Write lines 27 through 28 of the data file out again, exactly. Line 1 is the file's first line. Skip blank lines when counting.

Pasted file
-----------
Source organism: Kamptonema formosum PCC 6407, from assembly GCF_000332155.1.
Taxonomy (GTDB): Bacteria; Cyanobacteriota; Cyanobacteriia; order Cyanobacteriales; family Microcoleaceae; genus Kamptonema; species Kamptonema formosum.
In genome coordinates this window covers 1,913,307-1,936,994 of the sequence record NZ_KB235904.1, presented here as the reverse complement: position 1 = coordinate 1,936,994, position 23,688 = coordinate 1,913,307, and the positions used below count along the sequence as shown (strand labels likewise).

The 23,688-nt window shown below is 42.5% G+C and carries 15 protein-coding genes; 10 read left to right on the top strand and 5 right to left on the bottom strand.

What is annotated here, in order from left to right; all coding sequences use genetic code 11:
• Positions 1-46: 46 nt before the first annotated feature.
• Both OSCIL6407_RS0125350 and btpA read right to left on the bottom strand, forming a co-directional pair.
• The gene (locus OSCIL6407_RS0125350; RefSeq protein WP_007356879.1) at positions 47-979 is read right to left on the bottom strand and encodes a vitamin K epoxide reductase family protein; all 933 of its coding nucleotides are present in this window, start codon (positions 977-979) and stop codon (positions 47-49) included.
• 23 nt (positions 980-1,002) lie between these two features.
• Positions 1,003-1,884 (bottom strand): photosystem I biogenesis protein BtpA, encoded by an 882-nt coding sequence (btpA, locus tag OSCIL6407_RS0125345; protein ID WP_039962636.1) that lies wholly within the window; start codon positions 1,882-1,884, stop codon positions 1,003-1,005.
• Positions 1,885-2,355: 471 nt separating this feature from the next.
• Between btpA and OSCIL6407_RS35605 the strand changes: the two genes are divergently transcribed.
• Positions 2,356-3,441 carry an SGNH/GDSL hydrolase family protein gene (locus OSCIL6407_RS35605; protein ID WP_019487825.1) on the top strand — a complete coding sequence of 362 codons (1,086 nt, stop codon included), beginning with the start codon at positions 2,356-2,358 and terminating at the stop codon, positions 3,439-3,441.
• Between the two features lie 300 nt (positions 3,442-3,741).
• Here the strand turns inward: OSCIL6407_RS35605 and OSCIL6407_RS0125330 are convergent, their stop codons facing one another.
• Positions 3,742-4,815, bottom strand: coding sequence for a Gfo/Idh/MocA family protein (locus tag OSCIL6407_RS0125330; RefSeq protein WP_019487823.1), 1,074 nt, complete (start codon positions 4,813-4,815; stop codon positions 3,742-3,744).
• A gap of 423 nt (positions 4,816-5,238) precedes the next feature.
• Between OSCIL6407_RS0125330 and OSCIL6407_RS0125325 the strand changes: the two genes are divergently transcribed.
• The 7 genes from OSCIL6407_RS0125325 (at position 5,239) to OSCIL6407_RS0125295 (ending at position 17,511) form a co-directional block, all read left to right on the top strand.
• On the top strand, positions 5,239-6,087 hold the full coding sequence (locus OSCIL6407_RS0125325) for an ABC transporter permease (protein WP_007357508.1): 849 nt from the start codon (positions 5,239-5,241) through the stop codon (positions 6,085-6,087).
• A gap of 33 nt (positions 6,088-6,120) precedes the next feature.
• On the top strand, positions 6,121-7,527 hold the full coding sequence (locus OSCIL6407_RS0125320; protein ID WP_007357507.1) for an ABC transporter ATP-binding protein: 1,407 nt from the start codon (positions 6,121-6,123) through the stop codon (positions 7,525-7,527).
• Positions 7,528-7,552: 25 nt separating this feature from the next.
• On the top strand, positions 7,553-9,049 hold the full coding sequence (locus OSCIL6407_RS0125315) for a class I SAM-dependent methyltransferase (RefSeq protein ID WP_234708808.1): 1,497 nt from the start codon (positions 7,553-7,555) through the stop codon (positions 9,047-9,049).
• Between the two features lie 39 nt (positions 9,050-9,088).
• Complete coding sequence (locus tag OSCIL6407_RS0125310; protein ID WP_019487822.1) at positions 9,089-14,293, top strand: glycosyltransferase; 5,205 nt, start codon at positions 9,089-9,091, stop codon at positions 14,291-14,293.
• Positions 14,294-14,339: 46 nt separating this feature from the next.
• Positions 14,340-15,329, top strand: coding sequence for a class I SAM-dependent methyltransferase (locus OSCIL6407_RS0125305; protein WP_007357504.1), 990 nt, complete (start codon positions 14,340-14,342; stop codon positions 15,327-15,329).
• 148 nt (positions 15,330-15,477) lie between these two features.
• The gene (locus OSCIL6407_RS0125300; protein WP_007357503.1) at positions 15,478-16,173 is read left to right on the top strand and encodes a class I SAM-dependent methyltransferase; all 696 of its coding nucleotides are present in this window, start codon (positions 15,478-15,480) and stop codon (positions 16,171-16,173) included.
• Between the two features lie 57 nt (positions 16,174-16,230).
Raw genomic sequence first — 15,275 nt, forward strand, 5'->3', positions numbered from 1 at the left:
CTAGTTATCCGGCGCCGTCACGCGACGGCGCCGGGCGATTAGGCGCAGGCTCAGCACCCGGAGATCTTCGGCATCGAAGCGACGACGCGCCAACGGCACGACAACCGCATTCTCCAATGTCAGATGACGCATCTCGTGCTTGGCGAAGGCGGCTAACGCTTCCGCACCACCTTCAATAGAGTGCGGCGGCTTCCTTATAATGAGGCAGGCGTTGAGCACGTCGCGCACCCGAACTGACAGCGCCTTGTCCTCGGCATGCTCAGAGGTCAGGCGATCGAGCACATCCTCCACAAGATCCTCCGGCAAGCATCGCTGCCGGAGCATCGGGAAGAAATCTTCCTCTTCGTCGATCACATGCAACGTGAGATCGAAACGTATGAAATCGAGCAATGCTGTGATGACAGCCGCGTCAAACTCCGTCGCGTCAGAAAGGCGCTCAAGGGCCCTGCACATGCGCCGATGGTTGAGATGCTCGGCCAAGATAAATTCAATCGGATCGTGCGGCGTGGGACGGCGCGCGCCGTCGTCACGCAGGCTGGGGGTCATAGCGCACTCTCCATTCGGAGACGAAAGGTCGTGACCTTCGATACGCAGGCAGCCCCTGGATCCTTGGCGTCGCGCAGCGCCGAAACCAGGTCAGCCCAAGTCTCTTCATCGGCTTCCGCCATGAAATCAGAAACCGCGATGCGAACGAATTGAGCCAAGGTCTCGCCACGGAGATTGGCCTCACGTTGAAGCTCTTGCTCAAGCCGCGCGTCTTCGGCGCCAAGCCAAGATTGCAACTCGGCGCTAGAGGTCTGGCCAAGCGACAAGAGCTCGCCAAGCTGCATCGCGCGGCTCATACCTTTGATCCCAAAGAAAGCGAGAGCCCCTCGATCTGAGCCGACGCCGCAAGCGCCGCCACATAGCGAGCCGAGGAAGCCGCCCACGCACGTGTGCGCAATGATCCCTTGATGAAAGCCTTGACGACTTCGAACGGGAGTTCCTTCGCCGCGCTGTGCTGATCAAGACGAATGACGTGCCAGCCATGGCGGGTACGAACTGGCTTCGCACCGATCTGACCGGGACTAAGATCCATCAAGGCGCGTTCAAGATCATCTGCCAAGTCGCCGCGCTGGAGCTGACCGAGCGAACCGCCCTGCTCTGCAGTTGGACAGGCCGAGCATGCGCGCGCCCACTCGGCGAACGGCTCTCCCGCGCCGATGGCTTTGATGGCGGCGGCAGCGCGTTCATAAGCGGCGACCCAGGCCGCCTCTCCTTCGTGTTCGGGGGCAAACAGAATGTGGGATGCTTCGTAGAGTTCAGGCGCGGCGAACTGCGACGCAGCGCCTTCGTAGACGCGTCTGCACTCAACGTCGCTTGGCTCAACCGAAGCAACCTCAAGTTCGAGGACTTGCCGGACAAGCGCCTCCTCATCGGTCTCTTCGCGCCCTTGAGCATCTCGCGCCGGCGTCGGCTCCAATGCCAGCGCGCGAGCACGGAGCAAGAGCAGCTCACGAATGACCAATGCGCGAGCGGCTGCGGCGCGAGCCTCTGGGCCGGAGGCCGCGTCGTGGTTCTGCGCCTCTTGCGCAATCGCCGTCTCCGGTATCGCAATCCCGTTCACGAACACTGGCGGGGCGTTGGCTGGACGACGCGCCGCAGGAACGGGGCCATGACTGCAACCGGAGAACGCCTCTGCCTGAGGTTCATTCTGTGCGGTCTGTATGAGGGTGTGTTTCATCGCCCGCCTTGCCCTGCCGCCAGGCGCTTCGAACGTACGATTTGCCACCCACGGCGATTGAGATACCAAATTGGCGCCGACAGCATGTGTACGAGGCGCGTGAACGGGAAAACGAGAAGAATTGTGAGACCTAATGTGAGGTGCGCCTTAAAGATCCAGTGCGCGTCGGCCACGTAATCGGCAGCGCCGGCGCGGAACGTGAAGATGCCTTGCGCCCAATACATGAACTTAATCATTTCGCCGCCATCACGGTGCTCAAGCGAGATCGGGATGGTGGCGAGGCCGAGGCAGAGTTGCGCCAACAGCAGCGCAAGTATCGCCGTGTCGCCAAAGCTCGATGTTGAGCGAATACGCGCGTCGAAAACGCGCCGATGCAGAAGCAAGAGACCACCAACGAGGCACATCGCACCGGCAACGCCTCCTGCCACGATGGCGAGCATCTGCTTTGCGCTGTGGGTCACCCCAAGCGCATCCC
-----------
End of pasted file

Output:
• Positions 14,294-14,339: 46 nt separating this feature from the next.
• Positions 14,340-15,329, top strand: coding sequence for a class I SAM-dependent methyltransferase (locus OSCIL6407_RS0125305; protein WP_007357504.1), 990 nt, complete (start codon positions 14,340-14,342; stop codon positions 15,327-15,329).